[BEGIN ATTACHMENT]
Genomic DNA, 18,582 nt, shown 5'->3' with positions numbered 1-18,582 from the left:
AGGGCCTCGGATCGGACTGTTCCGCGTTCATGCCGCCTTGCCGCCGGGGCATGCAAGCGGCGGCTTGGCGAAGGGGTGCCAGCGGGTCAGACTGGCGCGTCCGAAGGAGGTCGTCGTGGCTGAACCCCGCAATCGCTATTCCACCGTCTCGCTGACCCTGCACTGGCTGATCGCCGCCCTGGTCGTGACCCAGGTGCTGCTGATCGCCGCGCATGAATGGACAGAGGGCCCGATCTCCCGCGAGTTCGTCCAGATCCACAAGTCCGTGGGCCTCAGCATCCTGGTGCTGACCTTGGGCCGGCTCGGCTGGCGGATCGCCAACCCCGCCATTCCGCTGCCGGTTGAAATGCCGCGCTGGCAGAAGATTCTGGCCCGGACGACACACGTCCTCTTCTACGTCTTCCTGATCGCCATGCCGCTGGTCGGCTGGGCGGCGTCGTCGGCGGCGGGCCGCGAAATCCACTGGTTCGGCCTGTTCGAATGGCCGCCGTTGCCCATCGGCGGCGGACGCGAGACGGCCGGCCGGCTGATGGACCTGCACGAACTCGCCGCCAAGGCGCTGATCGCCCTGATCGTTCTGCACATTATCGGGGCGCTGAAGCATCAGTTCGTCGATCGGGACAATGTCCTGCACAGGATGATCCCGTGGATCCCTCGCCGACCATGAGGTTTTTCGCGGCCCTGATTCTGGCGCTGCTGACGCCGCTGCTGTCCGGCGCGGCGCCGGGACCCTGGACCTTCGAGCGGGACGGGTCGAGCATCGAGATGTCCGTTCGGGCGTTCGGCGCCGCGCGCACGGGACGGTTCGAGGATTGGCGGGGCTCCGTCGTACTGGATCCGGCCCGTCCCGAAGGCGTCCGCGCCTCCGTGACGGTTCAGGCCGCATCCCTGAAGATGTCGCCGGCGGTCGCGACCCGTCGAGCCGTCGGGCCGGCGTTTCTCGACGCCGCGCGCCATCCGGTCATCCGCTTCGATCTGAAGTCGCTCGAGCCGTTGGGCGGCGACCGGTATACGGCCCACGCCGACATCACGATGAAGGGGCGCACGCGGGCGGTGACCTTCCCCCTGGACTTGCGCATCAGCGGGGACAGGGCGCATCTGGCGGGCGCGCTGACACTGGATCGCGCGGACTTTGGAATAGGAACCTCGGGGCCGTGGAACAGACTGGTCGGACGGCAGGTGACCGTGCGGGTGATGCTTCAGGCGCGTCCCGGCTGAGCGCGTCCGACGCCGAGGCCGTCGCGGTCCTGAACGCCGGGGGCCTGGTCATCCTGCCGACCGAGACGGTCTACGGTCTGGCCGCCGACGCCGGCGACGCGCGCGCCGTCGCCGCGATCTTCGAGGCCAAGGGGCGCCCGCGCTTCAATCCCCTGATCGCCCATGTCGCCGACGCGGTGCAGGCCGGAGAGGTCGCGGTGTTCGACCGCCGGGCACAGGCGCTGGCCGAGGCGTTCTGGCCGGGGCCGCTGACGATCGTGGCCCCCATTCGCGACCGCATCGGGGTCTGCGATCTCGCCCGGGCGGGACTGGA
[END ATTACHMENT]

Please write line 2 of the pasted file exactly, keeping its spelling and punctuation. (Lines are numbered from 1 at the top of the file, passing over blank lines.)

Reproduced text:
AGGGCCTCGGATCGGACTGTTCCGCGTTCATGCCGCCTTGCCGCCGGGGCATGCAAGCGGCGGCTTGGCGAAGGGGTGCCAGCGGGTCAGACTGGCGCGTCCGAAGGAGGTCGTCGTGGCTGAACCCCGCAATCGCTATTCCACCGTCTCGCTGACCCTGCACTGGCTGATCGCCGCCCTGGTCGTGACCCAGGTGCTGCTGATCGCCGCGCATGAATGGACAGAGGGCCCGATCTCCCGCGAGTTCGTCCAGATCCACAAGTCCGTGGGCCTCAGCATCCTGGTGCTGACCTTGGGCCGGCTCGGCTGGCGGATCGCCAACCCCGCCATTCCGCTGCCGGTTGAAATGCCGCGCTGGCAGAAGATTCTGGCCCGGACGACACACGTCCTCTTCTACGTCTTCCTGATCGCCATGCCGCTGGTCGGCTGGGCGGCGTCGTCGGCGGCGGGCCGCGAAATCCACTGGTTCGGCCTGTTCGAATGGCCGCCGTTGCCCATCGGCGGCGGACGCGAGACGGCCGGCCGGCTGATGGACCTGCACGAACTCGCCGCCAAGGCGCTGATCGCCCTGATCGTTCTGCACATTATCGGGGCGCTGAAGCATCAGTTCGTCGATCGGGACAATGTCCTGCACAGGATGATCCCGTGGATCCCTCGCCGACCATGAGGTTTTTCGCGGCCCTGATTCTGGCGCTGCTGACGCCGCTGCTGTCCGGCGCGGCGCCGGGACCCTGGACCTTCGAGCGGGACGGGTCGAGCATCGAGATGTCCGTTCGGGCGTTCGGCGCCGCGCGCACGGGACGGTTCGAGGATTGGCGGGGCTCCGTCGTACTGGATCCGGCCCGTCCCGAAGGCGTCCGCGCCTCCGTGACGGTTCAGGCCGCATCCCTGAAGATGTCGCCGGCGGTCGCGACCCGTCGAGCCGTCGGGCCGGCGTTTCTCGACGCCGCGCGCCATCCGGTCATCCGCTTCGATCTGAAGTCGCTCGAGCCGTTGGGCGGCGACCGGTATACGGCCCACGCCGACATCACGATGAAGGGGCGCACGCGGGCGGTGACCTTCCCCCTGGACTTGCGCATCAGCGGGGACAGGGCGCATCTGGCGGGCGCGCTGACACTGGATCGCGCGGACTTTGGAATAGGAACCTCGGGGCCGTGGAACAGACTGGTCGGACGGCAGGTGACCGTGCGGGTGATGCTTCAGGCGCGTCCCGGCTGAGCGCGTCCGACGCCGAGGCCGTCGCGGTCCTGAACGCCGGGGGCCTGGTCATCCTGCCGACCGAGACGGTCTACGGTCTGGCCGCCGACGCCGGCGACGCGCGCGCCGTCGCCGCGATCTTCGAGGCCAAGGGGCGCCCGCGCTTCAATCCCCTGATCGCCCATGTCGCCGACGCGGTGCAGGCCGGAGAGGTCGCGGTGTTCGACCGCCGGGCACAGGCGCTGGCCGAGGCGTTCTGGCCGGGGCCGCTGACGATCGTGGCCCCCATTCGCGACCGCATCGGGGTCTGCGATCTCGCCCGGGCGGGACTGGA